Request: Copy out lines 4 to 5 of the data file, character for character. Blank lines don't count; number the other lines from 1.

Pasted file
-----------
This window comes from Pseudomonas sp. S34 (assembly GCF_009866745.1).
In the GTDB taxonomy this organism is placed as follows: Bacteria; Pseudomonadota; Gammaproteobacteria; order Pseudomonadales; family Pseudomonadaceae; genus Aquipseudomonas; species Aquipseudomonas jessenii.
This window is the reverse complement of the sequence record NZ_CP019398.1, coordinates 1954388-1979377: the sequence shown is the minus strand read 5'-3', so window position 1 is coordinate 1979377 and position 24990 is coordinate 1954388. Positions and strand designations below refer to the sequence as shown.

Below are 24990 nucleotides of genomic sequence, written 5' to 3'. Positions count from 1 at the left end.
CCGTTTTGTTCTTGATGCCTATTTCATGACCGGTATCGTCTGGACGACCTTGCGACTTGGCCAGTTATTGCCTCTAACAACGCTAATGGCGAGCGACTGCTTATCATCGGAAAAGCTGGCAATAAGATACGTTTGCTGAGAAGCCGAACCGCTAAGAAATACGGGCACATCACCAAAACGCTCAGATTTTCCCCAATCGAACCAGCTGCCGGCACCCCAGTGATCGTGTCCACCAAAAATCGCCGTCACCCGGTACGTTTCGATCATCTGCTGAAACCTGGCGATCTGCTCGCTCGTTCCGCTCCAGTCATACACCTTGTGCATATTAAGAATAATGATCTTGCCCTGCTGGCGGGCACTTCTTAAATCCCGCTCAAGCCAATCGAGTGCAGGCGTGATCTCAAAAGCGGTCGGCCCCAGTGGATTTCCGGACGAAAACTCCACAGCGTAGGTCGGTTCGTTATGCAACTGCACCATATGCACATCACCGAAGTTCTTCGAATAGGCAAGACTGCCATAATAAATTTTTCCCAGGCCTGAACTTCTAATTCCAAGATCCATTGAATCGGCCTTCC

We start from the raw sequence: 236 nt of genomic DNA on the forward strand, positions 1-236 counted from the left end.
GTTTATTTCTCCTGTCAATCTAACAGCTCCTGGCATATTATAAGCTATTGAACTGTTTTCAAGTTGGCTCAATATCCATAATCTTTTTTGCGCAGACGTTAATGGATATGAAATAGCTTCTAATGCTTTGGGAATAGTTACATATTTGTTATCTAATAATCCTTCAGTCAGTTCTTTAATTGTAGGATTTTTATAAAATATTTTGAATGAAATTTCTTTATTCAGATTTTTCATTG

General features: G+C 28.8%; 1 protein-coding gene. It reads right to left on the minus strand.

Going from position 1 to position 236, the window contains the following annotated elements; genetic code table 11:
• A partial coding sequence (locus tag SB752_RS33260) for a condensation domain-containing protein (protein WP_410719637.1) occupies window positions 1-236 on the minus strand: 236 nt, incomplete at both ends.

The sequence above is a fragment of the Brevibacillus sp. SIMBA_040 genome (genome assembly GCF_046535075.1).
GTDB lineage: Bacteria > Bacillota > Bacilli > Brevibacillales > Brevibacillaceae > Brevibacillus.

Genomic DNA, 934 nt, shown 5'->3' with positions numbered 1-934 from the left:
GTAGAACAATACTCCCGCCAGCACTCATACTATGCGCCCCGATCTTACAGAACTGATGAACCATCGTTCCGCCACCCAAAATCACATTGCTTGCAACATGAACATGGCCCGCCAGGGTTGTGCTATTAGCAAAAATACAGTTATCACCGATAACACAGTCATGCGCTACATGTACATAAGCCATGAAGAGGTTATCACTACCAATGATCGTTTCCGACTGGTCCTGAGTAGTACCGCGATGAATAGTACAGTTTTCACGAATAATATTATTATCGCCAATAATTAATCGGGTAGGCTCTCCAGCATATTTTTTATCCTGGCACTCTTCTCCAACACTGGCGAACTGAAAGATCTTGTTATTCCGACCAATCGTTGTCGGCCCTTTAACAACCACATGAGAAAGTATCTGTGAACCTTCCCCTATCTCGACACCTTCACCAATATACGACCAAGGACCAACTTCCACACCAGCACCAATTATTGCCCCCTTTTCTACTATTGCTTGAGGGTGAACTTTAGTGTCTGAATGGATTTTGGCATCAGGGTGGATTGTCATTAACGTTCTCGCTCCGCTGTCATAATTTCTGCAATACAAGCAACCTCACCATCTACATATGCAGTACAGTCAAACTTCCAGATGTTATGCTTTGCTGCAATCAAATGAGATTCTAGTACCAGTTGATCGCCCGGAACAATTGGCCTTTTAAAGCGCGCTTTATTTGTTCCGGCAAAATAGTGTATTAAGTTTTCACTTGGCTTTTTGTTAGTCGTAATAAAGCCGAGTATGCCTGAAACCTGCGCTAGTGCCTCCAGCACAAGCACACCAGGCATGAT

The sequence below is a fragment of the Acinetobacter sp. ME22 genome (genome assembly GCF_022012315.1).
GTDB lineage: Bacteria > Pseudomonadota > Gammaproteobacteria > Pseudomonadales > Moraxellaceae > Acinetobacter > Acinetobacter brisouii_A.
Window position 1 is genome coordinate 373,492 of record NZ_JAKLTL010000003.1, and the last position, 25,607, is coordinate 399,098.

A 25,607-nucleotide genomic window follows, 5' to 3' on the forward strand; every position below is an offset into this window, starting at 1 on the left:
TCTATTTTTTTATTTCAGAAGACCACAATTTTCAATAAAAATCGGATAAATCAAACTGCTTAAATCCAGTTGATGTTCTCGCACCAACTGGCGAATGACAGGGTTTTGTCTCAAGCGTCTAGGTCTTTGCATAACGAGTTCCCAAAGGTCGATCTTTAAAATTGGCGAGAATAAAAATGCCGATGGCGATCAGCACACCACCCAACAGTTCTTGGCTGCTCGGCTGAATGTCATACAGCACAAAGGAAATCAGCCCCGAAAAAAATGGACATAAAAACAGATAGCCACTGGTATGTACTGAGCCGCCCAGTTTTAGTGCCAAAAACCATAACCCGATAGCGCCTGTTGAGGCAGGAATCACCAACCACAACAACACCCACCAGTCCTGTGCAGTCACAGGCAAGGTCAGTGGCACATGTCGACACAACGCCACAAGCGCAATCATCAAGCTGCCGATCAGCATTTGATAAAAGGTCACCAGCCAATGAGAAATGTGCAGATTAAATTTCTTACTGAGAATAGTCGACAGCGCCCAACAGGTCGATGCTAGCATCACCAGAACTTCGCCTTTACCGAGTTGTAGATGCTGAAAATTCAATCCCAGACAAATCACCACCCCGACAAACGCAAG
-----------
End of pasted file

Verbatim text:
Below are 24990 nucleotides of genomic sequence, written 5' to 3'. Positions count from 1 at the left end.
CCGTTTTGTTCTTGATGCCTATTTCATGACCGGTATCGTCTGGACGACCTTGCGACTTGGCCAGTTATTGCCTCTAACAACGCTAATGGCGAGCGACTGCTTATCATCGGAAAAGCTGGCAATAAGATACGTTTGCTGAGAAGCCGAACCGCTAAGAAATACGGGCACATCACCAAAACGCTCAGATTTTCCCCAATCGAACCAGCTGCCGGCACCCCAGTGATCGTGTCCACCAAAAATCGCCGTCACCCGGTACGTTTCGATCATCTGCTGAAACCTGGCGATCTGCTCGCTCGTTCCGCTCCAGTCATACACCTTGTGCATATTAAGAATAATGATCTTGCCCTGCTGGCGGGCACTTCTTAAATCCCGCTCAAGCCAATCGAGTGCAGGCGTGATCTCAAAAGCGGTCGGCCCCAGTGGATTTCCGGACGAAAACTCCACAGCGTAGGTCGGTTCGTTATGCAACTGCACCATATGCACATCACCGAAGTTCTTCGAATAGGCAAGACTGCCATAATAAATTTTTCCCAGGCCTGAACTTCTAATTCCAAGATCCATTGAATCGGCCTTCC